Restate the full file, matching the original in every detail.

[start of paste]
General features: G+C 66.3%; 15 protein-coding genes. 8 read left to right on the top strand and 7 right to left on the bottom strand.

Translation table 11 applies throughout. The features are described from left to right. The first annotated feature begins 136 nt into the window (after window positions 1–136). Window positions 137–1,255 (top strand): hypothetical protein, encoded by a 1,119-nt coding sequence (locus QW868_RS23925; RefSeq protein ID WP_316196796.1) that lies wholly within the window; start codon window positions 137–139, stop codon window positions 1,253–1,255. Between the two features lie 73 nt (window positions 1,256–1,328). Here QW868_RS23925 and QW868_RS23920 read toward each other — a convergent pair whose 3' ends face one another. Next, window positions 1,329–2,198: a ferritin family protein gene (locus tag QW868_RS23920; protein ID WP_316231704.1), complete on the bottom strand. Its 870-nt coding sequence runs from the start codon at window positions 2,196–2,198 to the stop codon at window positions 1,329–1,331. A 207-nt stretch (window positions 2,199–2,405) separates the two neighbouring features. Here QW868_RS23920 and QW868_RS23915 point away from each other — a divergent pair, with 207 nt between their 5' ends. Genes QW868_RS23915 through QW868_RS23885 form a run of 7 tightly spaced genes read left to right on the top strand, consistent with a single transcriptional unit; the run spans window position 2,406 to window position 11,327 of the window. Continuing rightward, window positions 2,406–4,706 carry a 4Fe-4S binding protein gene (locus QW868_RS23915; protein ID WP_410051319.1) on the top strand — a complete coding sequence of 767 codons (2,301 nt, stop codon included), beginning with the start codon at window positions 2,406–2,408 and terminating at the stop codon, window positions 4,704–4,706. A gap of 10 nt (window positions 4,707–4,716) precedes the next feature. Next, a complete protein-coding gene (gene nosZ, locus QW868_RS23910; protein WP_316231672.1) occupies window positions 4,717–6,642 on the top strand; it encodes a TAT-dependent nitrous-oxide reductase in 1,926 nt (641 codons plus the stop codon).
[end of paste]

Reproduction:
General features: G+C 66.3%; 15 protein-coding genes. 8 read left to right on the top strand and 7 right to left on the bottom strand.

Translation table 11 applies throughout. The features are described from left to right. The first annotated feature begins 136 nt into the window (after window positions 1–136). Window positions 137–1,255 (top strand): hypothetical protein, encoded by a 1,119-nt coding sequence (locus QW868_RS23925; RefSeq protein ID WP_316196796.1) that lies wholly within the window; start codon window positions 137–139, stop codon window positions 1,253–1,255. Between the two features lie 73 nt (window positions 1,256–1,328). Here QW868_RS23925 and QW868_RS23920 read toward each other — a convergent pair whose 3' ends face one another. Next, window positions 1,329–2,198: a ferritin family protein gene (locus tag QW868_RS23920; protein ID WP_316231704.1), complete on the bottom strand. Its 870-nt coding sequence runs from the start codon at window positions 2,196–2,198 to the stop codon at window positions 1,329–1,331. A 207-nt stretch (window positions 2,199–2,405) separates the two neighbouring features. Here QW868_RS23920 and QW868_RS23915 point away from each other — a divergent pair, with 207 nt between their 5' ends. Genes QW868_RS23915 through QW868_RS23885 form a run of 7 tightly spaced genes read left to right on the top strand, consistent with a single transcriptional unit; the run spans window position 2,406 to window position 11,327 of the window. Continuing rightward, window positions 2,406–4,706 carry a 4Fe-4S binding protein gene (locus QW868_RS23915; protein ID WP_410051319.1) on the top strand — a complete coding sequence of 767 codons (2,301 nt, stop codon included), beginning with the start codon at window positions 2,406–2,408 and terminating at the stop codon, window positions 4,704–4,706. A gap of 10 nt (window positions 4,707–4,716) precedes the next feature. Next, a complete protein-coding gene (gene nosZ, locus QW868_RS23910; protein WP_316231672.1) occupies window positions 4,717–6,642 on the top strand; it encodes a TAT-dependent nitrous-oxide reductase in 1,926 nt (641 codons plus the stop codon).